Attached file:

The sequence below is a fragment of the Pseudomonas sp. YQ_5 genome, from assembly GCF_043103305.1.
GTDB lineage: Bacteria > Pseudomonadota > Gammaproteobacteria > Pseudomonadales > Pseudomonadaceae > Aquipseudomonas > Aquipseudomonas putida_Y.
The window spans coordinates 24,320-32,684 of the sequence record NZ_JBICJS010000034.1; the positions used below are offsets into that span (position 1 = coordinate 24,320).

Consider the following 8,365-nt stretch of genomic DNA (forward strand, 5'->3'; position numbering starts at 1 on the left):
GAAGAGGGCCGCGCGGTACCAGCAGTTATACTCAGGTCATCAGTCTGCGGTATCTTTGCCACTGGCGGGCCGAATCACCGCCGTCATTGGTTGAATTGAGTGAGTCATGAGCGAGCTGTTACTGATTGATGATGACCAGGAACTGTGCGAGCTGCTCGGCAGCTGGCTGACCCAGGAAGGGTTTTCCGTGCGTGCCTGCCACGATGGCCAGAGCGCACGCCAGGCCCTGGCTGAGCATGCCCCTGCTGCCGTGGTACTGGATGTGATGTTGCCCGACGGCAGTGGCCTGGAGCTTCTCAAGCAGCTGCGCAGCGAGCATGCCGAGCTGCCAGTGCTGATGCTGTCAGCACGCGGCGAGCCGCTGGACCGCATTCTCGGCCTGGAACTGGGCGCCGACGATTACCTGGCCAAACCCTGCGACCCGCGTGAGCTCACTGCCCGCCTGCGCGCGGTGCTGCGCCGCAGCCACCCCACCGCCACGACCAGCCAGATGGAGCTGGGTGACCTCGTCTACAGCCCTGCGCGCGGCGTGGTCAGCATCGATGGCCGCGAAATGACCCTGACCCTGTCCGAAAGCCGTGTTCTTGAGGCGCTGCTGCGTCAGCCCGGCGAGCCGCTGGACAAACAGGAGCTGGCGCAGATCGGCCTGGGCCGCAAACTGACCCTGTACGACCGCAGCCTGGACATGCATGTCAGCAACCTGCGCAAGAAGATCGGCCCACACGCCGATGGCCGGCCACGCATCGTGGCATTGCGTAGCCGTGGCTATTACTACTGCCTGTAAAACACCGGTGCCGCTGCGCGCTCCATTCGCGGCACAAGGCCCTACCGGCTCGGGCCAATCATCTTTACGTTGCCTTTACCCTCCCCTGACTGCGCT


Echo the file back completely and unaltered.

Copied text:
The sequence below is a fragment of the Pseudomonas sp. YQ_5 genome, from assembly GCF_043103305.1.
GTDB lineage: Bacteria > Pseudomonadota > Gammaproteobacteria > Pseudomonadales > Pseudomonadaceae > Aquipseudomonas > Aquipseudomonas putida_Y.
The window spans coordinates 24,320-32,684 of the sequence record NZ_JBICJS010000034.1; the positions used below are offsets into that span (position 1 = coordinate 24,320).

Consider the following 8,365-nt stretch of genomic DNA (forward strand, 5'->3'; position numbering starts at 1 on the left):
GAAGAGGGCCGCGCGGTACCAGCAGTTATACTCAGGTCATCAGTCTGCGGTATCTTTGCCACTGGCGGGCCGAATCACCGCCGTCATTGGTTGAATTGAGTGAGTCATGAGCGAGCTGTTACTGATTGATGATGACCAGGAACTGTGCGAGCTGCTCGGCAGCTGGCTGACCCAGGAAGGGTTTTCCGTGCGTGCCTGCCACGATGGCCAGAGCGCACGCCAGGCCCTGGCTGAGCATGCCCCTGCTGCCGTGGTACTGGATGTGATGTTGCCCGACGGCAGTGGCCTGGAGCTTCTCAAGCAGCTGCGCAGCGAGCATGCCGAGCTGCCAGTGCTGATGCTGTCAGCACGCGGCGAGCCGCTGGACCGCATTCTCGGCCTGGAACTGGGCGCCGACGATTACCTGGCCAAACCCTGCGACCCGCGTGAGCTCACTGCCCGCCTGCGCGCGGTGCTGCGCCGCAGCCACCCCACCGCCACGACCAGCCAGATGGAGCTGGGTGACCTCGTCTACAGCCCTGCGCGCGGCGTGGTCAGCATCGATGGCCGCGAAATGACCCTGACCCTGTCCGAAAGCCGTGTTCTTGAGGCGCTGCTGCGTCAGCCCGGCGAGCCGCTGGACAAACAGGAGCTGGCGCAGATCGGCCTGGGCCGCAAACTGACCCTGTACGACCGCAGCCTGGACATGCATGTCAGCAACCTGCGCAAGAAGATCGGCCCACACGCCGATGGCCGGCCACGCATCGTGGCATTGCGTAGCCGTGGCTATTACTACTGCCTGTAAAACACCGGTGCCGCTGCGCGCTCCATTCGCGGCACAAGGCCCTACCGGCTCGGGCCAATCATCTTTACGTTGCCTTTACCCTCCCCTGACTGCGCT